A CLOSER LOOK
Controlling the Data Tsunami
Xi (Steven) Chen, Ph.D.: Biostatistican
March 21, 2012 | Leslie Hill
“Taking control of the data tsunami” – that’s how Xi (Steven) Chen, Ph.D., describes the work of a biostatistician.
“With one patient, you can have millions of genetic variations, so in a study with hundreds or thousands of patients, you can imagine how enormous the data set is,” said Chen, assistant professor of Biostatistics.
Generally speaking, biostatisticians are responsible for the data in a research study – in helping plan data collection and analyzing the resulting data. A biostatistician may help a researcher determine how many subjects are needed in experimental and control groups, build a statistical model that accounts for multiple variations simultaneously, or organize and report analysis results.
Chen is an expert in analyzing high-dimensional data sets, meaning the millions of genetic variants and their myriad expression patterns that make up that data tsunami.
“Ten years ago to get a whole genome sequenced was a huge project. But it is cheaper and easier every day, and eventually everyone will have their DNA sequenced, and we will have huge amounts of data to deal with,” he said. “People are saying right now that this high-dimensional genomic data is a gold mine, but the gold is not easy to find.”
Chen did help researchers strike gold in a study of triple-negative breast cancer. This subtype of breast cancer is only seen in about 10 percent of the population, so the first task was finding a large enough sample size for a meaningful study. Chen developed a model to sort through more than 3,000 publically available gene expression data sets to detect the patient samples with triple-negative breast cancer, and then developed another model to separate those into six subcategories. The investigators then analyzed gene expression and drug response in cell lines that represented the six subtypes.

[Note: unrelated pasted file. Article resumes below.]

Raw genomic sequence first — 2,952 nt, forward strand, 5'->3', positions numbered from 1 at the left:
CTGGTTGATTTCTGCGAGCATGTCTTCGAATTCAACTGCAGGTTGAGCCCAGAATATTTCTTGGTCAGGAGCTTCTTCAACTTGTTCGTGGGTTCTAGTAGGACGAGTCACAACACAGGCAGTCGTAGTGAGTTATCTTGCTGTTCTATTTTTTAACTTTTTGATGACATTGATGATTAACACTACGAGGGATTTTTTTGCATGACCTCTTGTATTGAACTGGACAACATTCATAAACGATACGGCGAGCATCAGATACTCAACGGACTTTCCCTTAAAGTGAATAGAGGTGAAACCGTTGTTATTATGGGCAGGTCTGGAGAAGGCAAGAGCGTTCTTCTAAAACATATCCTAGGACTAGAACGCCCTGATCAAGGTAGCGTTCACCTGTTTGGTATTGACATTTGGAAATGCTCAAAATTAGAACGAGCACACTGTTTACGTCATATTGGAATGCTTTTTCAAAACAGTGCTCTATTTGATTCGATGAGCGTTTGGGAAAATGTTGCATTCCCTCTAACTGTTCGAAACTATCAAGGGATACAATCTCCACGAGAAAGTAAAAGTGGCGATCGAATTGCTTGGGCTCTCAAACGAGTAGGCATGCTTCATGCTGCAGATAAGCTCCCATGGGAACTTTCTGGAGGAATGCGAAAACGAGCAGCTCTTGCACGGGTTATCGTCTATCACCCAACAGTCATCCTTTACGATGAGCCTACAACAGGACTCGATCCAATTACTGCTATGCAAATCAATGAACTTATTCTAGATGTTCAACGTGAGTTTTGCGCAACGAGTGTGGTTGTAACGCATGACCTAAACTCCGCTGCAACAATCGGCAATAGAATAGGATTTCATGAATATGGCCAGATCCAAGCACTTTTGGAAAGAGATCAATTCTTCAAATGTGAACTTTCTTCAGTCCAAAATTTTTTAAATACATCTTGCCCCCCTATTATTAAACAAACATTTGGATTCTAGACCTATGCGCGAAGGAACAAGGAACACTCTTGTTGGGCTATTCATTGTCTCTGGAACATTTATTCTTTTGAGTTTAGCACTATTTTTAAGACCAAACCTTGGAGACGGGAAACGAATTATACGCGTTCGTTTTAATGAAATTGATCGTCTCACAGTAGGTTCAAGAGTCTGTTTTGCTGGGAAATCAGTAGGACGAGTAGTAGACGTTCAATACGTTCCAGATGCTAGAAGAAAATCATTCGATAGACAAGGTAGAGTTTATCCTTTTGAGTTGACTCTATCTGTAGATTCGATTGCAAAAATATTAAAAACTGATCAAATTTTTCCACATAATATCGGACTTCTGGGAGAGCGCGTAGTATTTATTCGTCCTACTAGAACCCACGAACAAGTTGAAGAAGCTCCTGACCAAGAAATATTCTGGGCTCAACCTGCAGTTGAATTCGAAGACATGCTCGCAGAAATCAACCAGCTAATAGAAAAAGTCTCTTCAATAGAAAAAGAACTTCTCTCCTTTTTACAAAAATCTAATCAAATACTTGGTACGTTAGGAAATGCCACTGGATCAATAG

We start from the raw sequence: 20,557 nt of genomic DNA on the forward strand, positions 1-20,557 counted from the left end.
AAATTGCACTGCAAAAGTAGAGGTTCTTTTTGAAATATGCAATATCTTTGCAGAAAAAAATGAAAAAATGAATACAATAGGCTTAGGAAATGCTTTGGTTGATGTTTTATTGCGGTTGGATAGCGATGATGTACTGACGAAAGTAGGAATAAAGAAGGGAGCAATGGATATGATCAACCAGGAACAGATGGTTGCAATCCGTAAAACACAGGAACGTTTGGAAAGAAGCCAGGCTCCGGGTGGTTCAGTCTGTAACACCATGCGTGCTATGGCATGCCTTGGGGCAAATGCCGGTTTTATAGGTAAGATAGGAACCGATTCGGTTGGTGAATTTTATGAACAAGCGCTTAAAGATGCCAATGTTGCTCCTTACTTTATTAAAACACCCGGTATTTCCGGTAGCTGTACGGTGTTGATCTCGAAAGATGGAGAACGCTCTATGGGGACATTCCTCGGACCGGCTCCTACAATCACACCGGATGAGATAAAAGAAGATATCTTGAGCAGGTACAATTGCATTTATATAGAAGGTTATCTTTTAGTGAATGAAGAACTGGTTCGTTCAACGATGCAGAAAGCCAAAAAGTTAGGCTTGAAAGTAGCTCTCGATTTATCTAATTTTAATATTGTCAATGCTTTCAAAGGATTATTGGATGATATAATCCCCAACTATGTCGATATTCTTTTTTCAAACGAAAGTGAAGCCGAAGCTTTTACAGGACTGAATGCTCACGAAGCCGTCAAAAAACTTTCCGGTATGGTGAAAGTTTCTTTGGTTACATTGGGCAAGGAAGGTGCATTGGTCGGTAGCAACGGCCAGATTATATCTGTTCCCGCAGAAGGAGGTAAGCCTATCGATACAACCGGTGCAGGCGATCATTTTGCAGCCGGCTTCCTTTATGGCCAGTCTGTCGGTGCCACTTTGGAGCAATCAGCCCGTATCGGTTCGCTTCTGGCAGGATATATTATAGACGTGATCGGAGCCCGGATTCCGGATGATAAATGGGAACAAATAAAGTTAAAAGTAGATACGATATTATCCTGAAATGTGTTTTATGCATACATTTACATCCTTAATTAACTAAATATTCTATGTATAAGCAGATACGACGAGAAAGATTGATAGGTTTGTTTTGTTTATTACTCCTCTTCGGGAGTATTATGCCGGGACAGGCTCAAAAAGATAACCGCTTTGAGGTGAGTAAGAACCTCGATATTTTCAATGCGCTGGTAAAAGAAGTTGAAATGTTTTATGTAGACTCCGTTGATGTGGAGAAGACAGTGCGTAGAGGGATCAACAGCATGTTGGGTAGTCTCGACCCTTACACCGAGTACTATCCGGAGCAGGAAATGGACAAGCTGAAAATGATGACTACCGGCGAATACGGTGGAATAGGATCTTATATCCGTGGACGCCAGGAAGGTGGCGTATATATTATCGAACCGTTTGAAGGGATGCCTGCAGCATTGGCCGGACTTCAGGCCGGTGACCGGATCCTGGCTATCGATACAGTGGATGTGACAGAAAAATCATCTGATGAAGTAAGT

“This is the first study to systematically investigate triple-negative breast cancer in a genomic way,” he said. “We’re still a long way from finding a solution, but this is the beginning. We know now that even in triple-negative breast cancer, it’s not just one simple disease, and the different subcategories respond to different drugs.”
Chen is also involved with a study to better rate a patient’s prognosis in colon cancer.
“With stage 2 and stage 3 colon cancer, we’ve found that patients differ dramatically in their metastatic risk, and that determines which treatment they are given.”
So researchers collected data on gene expression and environment to build an integrated prognosis model that predicts metastatic risk.
“Cancer is such a complex disease. Researchers often only look at one part of the data and fail to look at the whole picture. So what we try to do is integrate all of the data – DNA sequence, epigenetic markers, environment, gene expression, proteomics data, etc. We’re trying to bring all of that together to understand cancer.”
Chen is a native of China and, after obtaining an undergraduate degree in biochemistry in Lanzhou University, came to the United States for a master’s degree in molecular genetics. But a required class in basic statistics changed his whole course.
“I found the field fascinating and decided I could show my talents better there, so I made the switch and got a Ph.D. in statistics.”
He says working at Vanderbilt-Ingram Cancer Center is the perfect combination of his background in biology and affinity for numbers.
“You need insights in both areas to feel the research problems and look for solutions,” he said. “We are doing scientific research, just in a different fashion. Instead of a biologic experiment at a lab bench, we’re at a computer. We use different ways of thinking to solve cancer research problems.”
(Photo by Susan Urmy)